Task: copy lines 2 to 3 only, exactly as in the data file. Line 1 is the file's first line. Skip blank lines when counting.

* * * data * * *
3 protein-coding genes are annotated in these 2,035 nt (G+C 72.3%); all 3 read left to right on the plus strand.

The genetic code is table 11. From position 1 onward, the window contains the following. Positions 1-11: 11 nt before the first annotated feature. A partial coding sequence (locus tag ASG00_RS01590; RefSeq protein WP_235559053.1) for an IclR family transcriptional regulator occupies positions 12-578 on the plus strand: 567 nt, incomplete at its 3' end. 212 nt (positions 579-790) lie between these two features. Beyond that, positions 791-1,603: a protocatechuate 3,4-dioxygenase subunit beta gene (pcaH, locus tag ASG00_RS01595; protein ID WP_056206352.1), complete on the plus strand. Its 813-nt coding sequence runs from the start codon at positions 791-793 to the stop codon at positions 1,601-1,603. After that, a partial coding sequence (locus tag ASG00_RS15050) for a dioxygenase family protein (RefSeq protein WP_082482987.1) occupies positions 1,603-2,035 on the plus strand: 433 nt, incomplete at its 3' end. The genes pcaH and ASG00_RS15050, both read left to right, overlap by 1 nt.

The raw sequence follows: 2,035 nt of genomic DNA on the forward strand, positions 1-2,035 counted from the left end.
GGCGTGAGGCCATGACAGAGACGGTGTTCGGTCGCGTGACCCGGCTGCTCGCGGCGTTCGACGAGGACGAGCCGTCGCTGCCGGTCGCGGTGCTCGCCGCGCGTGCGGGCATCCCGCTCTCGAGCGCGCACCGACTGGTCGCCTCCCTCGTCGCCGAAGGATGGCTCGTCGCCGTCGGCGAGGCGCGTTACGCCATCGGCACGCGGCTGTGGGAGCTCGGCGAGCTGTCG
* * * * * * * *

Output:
The genetic code is table 11. From position 1 onward, the window contains the following. Positions 1-11: 11 nt before the first annotated feature. A partial coding sequence (locus tag ASG00_RS01590; RefSeq protein WP_235559053.1) for an IclR family transcriptional regulator occupies positions 12-578 on the plus strand: 567 nt, incomplete at its 3' end. 212 nt (positions 579-790) lie between these two features. Beyond that, positions 791-1,603: a protocatechuate 3,4-dioxygenase subunit beta gene (pcaH, locus tag ASG00_RS01595; protein ID WP_056206352.1), complete on the plus strand. Its 813-nt coding sequence runs from the start codon at positions 791-793 to the stop codon at positions 1,601-1,603. After that, a partial coding sequence (locus tag ASG00_RS15050) for a dioxygenase family protein (RefSeq protein WP_082482987.1) occupies positions 1,603-2,035 on the plus strand: 433 nt, incomplete at its 3' end. The genes pcaH and ASG00_RS15050, both read left to right, overlap by 1 nt.

The raw sequence follows: 2,035 nt of genomic DNA on the forward strand, positions 1-2,035 counted from the left end.